Note that the temperature is 900 OC for pure iron, falling to 7 0 0 ' ~ lor 0.83% carbon, after which temperature is constant for increase in carbon content. These temperatures where changes take place are called Critical temperatures, above which change occurs and below which any change cannot occur. To ensure thut the desired changes !lave occurred, the component must be heated to 20 - 50 OC above the critical temperature, before cooling the steel, in th:: rnarmer necessay to give the required properties. It is thus possible in determine the correct temperatures, for treatment of plain carbon s!eels. Q.13. Explain 'Notch toughness' in mzteria!~. 0nt:ine the test carried-out fi, determine iocghness - the Izod Impact Tcst. Discxss how rviil ycu repair a high pressure steam pipe by welding, and ensure that it's properties a r e nut lost? Ans. 'Notch toughness' is a measure of a material's strength, in rhe presence of any stress concentration, such as a notch or a crack. Brittle materials, such as $lass or ceramic, will fracture readily at a notch or surface xratch, but have qu!R iiigir strengths, in the absence of any -stress raiser'. Similarly, low 'notch m!ghr!ess' may occur in metals, the chiet' p1-obIen1being in high strength alioys. Brittle materials, i.e. those that fracture wid? little plastic deformation, in a straigh!. tension test, will have very i o ~ y notch toughness. However, the opposite is ~mfr,r.t~.ir~ately ti~!e.Evec thou$ a material is diictile in a tensile test. with i ~ i $ l nor eloi~gatiofiand reduction of area, i r may fractrtre in the presencs o f a notch or crack, without appreciable plastic flow and at low average stress. This was found first observed in heat-treated al!oy steels. Various notchedbar. impact tests, s u c , ~ the lzod and Charpy tests, were developed, to measure a as marcrial's ability to withstand stress concentrations. It was observed, thzt the. riotch toughness of mild steel, which was a highly ductile and standard construciional material, was questionable, following fractures in many of the early ail-welded ships, due t o i h e absence of any form of heat treatmefit tiler. A crsck can propagate through mild steel, and other similar metals, with little plastic deformation and at low applied stress (75 MN/rn2). The Izod and C h a q y tests are srill [hi. standard tests of notch toughness. lr: the Izod tea, the specimen is a square bar (10 x 10 mnl), in which a 45' ilotch, with u root radius 0.25 mm, iz cut across one face, :o a depth of 12 mni. I: is held verlically in a vice; the top of which is level with the notcli, and the fi-ee end s!si~c!<, the notched side, by a 27.2 kg pendulum, moving at 3.5 mls. The on c n e y y (ir~ Joule) absorbed in fracturing the spccinlen or bending i t to a!low fiee pasxi!!:; of' thc pendulum. is obtained fioiii the decrease in amplitude of the l l ~ I . Ctmpy test uses a similar size of specimen, witli a notch cut in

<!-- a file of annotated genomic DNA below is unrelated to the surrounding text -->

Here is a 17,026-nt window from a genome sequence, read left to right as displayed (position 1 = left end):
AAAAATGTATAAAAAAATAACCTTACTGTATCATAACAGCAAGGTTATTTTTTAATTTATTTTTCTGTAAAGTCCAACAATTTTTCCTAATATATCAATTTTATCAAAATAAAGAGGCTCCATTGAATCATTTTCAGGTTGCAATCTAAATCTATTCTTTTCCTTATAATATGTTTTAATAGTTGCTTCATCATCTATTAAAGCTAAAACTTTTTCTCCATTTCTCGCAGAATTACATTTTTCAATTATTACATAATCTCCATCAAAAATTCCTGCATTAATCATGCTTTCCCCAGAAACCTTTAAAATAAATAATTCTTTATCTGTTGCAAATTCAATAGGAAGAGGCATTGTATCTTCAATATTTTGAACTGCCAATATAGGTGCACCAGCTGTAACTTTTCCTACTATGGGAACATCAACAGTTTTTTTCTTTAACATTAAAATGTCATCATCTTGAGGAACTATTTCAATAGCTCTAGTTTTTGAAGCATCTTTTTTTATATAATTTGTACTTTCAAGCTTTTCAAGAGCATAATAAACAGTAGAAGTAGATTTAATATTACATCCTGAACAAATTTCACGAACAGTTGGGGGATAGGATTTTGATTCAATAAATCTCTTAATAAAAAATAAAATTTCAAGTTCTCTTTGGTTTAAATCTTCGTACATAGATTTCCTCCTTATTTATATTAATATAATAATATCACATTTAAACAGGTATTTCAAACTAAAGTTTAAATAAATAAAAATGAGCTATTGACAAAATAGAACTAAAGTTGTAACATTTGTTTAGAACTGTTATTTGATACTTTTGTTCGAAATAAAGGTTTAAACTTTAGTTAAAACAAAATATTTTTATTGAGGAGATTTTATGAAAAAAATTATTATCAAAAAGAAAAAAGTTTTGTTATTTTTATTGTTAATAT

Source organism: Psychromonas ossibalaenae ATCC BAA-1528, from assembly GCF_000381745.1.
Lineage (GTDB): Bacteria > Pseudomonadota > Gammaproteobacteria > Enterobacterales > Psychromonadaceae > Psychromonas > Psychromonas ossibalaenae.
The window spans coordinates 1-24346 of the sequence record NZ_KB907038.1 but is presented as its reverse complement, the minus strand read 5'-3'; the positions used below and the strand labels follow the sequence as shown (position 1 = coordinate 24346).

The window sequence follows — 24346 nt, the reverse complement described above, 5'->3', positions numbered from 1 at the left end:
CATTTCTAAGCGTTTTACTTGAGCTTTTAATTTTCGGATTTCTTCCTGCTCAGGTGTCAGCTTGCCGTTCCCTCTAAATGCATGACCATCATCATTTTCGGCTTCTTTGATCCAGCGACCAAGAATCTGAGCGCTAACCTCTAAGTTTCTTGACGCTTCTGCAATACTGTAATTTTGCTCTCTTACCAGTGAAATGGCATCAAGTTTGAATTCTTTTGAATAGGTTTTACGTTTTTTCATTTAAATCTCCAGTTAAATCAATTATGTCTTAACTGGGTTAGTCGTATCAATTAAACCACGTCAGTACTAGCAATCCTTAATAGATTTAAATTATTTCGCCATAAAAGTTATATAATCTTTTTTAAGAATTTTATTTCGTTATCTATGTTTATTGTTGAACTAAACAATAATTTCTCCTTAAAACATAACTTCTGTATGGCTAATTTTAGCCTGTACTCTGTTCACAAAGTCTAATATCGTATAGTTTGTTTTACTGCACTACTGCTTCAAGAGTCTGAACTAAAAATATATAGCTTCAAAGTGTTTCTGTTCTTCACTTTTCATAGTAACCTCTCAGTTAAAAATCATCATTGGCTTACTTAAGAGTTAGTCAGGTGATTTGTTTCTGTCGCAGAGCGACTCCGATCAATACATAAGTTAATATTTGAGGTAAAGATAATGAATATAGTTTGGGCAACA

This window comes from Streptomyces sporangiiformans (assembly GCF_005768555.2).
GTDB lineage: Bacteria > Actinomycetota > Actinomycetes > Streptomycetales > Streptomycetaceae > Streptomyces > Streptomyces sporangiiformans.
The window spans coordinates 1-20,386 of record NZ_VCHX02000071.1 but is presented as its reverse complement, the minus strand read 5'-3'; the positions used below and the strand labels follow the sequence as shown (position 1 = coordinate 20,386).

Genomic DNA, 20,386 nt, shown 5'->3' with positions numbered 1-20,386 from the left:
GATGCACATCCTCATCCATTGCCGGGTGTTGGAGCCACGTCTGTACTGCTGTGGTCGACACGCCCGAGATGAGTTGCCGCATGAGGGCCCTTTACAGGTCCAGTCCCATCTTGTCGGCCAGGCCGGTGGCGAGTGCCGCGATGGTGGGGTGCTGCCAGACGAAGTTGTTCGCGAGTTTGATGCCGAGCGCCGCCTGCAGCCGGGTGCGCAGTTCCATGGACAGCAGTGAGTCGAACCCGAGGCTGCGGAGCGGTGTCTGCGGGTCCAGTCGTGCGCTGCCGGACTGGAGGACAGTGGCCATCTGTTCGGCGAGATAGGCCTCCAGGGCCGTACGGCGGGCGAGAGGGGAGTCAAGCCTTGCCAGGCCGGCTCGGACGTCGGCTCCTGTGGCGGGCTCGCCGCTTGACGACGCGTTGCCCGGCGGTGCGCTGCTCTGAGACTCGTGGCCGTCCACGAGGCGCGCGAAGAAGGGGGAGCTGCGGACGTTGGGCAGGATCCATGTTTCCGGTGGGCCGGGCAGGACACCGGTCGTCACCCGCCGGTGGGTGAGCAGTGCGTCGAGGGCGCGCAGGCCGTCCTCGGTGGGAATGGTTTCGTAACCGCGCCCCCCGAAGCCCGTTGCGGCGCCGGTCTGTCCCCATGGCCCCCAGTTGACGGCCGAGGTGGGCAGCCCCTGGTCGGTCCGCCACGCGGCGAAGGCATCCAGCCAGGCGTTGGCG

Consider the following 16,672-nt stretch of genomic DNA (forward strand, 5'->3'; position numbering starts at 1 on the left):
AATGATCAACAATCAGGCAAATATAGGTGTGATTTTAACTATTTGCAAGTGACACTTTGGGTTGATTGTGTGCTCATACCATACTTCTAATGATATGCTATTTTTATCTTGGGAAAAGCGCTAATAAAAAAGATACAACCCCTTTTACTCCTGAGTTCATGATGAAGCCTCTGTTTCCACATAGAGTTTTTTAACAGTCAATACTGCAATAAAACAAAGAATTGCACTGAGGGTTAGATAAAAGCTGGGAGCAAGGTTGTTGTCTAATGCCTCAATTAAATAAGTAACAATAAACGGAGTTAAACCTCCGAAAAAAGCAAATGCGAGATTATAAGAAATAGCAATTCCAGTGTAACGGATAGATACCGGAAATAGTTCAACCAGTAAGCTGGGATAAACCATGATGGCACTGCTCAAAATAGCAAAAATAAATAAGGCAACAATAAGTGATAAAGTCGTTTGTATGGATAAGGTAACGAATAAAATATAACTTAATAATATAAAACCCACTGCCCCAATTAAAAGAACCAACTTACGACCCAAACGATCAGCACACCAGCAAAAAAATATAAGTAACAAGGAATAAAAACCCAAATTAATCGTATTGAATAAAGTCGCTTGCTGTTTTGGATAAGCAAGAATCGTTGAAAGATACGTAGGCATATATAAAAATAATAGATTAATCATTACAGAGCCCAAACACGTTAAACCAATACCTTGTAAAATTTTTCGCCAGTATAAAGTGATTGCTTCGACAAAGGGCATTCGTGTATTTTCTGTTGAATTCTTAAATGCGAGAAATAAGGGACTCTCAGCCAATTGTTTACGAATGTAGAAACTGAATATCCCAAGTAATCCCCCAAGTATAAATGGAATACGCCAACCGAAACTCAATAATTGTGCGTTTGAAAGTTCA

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Advanced Marine Engineering Knowledge Vol. Ill